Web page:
The U.S. Food and Drug Administration has released the following statement by Acting Commissioner Dr. Lester M. Crawford:
For the past several weeks, various allegations and characterizations have circulated and been reported on regarding FDA's approval and post market review of the drug Vioxx, a "Cox-2 inhibitor," that its sponsor, Merck, voluntarily withdrew from the market September 30th, 2004. I am issuing this statement to further clarify the Agency's activities in this area. It covers four topics:
- Issues involving allegations about the performance of FDA's Office of Drug Safety;
- Allegations about a scientific paper submitted to the British medical journal, The Lancet;
- The possible participation of Dr. Curt Furberg in an upcoming FDA advisory committee to discuss Cox-2 inhibitors; and
- Further information about FDA's recent announcements to strengthen its safety program for marketed drugs.
First, allegations have surfaced about the handling of the post-market review commissioned by the FDA and managed by the Center for Drug Evaluation's Office of Drug Safety (ODS). In particular, there has been concern about the process used to complete that study and publish it, including allegations that ODS managers disagreed with the project officer's conclusions and sought to modify them. It is critical that all the facts be presented in this case to assure public confidence in our drug safety programs.
In 2001, a project officer in ODS expressed interest in a scientific collaboration between the Office of Drug Safety and Kaiser Permanente of Northern California on the cardiovascular safety of cox-2 drugs. FDA provided partial funding for this pilot project in August 2001 and again a year later, and our project officer served as the project manager.
Last February, our project officer submitted an abstract to the International Society for Pharmacoepidemiology (ISPE) for presentation at the group's August meeting in Bordeaux, France. It described the final study population of nearly 1.4 million patients and the events being studied, but it included no results.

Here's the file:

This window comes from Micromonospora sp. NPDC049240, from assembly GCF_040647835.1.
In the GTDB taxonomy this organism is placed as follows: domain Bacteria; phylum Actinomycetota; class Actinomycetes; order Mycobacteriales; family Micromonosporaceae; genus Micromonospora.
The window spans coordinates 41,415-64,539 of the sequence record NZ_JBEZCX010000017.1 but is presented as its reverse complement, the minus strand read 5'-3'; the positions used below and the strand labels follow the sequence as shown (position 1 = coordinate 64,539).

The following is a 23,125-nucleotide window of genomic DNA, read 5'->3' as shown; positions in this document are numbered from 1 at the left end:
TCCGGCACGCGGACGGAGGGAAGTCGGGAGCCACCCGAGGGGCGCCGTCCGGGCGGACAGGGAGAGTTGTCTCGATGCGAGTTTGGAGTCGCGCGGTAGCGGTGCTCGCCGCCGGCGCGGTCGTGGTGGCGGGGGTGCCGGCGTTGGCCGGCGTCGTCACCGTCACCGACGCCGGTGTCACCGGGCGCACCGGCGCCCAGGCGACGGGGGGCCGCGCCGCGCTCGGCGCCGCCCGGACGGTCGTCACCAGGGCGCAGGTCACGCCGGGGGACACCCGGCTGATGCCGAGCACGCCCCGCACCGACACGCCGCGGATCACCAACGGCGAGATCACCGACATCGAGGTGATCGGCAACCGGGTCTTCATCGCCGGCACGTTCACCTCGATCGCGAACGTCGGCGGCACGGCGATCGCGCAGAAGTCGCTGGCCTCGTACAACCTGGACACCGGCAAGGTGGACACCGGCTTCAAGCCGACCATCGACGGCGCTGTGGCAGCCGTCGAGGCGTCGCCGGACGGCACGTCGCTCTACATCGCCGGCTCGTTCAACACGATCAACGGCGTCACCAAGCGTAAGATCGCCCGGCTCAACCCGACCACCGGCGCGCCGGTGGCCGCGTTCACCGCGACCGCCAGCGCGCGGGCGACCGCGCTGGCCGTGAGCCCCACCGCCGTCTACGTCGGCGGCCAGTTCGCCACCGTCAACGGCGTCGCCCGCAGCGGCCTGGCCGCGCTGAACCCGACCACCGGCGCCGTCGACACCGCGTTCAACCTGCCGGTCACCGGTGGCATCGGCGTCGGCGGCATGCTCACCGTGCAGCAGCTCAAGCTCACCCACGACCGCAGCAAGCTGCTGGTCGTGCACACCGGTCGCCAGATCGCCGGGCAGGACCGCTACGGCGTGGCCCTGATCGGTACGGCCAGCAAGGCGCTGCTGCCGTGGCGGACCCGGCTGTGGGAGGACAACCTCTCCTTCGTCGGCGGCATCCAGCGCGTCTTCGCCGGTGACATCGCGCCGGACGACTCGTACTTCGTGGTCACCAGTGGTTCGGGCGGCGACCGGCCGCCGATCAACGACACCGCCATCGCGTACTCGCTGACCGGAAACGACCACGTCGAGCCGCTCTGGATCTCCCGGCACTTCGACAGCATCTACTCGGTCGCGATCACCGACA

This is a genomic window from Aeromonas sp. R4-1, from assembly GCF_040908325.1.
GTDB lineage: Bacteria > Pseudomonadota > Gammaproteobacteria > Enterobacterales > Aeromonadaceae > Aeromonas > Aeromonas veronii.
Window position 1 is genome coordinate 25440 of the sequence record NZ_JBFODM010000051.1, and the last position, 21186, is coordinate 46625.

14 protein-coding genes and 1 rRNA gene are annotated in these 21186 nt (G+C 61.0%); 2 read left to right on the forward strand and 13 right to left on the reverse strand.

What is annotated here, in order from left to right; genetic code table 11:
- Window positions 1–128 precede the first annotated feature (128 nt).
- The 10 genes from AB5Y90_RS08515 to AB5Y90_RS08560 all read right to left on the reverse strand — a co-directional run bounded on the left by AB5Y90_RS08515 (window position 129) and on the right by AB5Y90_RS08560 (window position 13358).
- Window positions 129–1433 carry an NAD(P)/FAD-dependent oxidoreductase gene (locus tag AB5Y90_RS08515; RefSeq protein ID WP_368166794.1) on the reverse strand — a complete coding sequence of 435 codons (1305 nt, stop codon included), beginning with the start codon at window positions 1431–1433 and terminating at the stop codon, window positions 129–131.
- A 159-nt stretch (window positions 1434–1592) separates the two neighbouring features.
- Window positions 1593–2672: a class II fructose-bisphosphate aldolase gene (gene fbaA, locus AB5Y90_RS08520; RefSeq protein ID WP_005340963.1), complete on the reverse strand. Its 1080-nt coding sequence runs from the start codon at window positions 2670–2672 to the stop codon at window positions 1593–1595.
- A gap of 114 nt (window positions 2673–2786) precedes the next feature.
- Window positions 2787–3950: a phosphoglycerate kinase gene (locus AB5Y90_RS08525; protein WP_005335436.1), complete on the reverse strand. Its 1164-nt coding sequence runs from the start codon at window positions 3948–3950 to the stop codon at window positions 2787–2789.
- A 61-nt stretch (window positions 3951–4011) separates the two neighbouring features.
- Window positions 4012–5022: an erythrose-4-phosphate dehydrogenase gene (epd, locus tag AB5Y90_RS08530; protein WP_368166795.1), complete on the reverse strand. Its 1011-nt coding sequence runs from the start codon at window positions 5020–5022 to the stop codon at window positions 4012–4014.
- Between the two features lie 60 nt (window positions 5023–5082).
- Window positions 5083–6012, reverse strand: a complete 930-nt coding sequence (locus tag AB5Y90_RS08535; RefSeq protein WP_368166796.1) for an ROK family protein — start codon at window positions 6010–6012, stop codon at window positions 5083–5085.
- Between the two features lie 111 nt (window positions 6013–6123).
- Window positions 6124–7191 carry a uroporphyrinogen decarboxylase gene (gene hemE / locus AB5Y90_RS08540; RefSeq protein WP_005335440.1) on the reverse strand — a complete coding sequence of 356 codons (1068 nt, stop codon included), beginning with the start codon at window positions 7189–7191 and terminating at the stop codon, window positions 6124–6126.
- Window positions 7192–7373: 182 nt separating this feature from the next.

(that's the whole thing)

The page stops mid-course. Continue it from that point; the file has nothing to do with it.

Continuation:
When this draft was shared with the project officer's supervisors within ODS to obtain review and clearance on August 11th, ODS supervisors immediately recognized the importance of the project officer's work and the need to complete a study report for FDA review and publication in a peer-reviewed scientific journal.
Some FDA scientists questioned some of the conclusions in the abstract and, as a result, the project officer voluntarily chose to revise his conclusions, and he did so, in his own words, "without compromising my deeply held convictions."
This poster was presented in Bordeaux in August and discussed publicly at that time. When he returned, his supervisors in ODS asked him to submit a draft report on his findings within two weeks. It was not submitted to the Center for review until September 30th, after Vioxx was voluntarily withdrawn from the market. Senior drug experts in FDA did not have this report or the underlying data prior to that time.
Second, more recently, the project officer notified his supervisors that he had submitted his findings in a paper to The Lancet. He did this without going through the long-established peer review and clearance process established for scientific papers submitted by FDA scientists. When FDA scientists learned that this paper had been accepted for publication in The Lancet, despite not having gone through the normal peer review process, the director of FDA's Center for Drug Evaluation and Research contacted the journal's editor, out of respect for the scientific peer review process.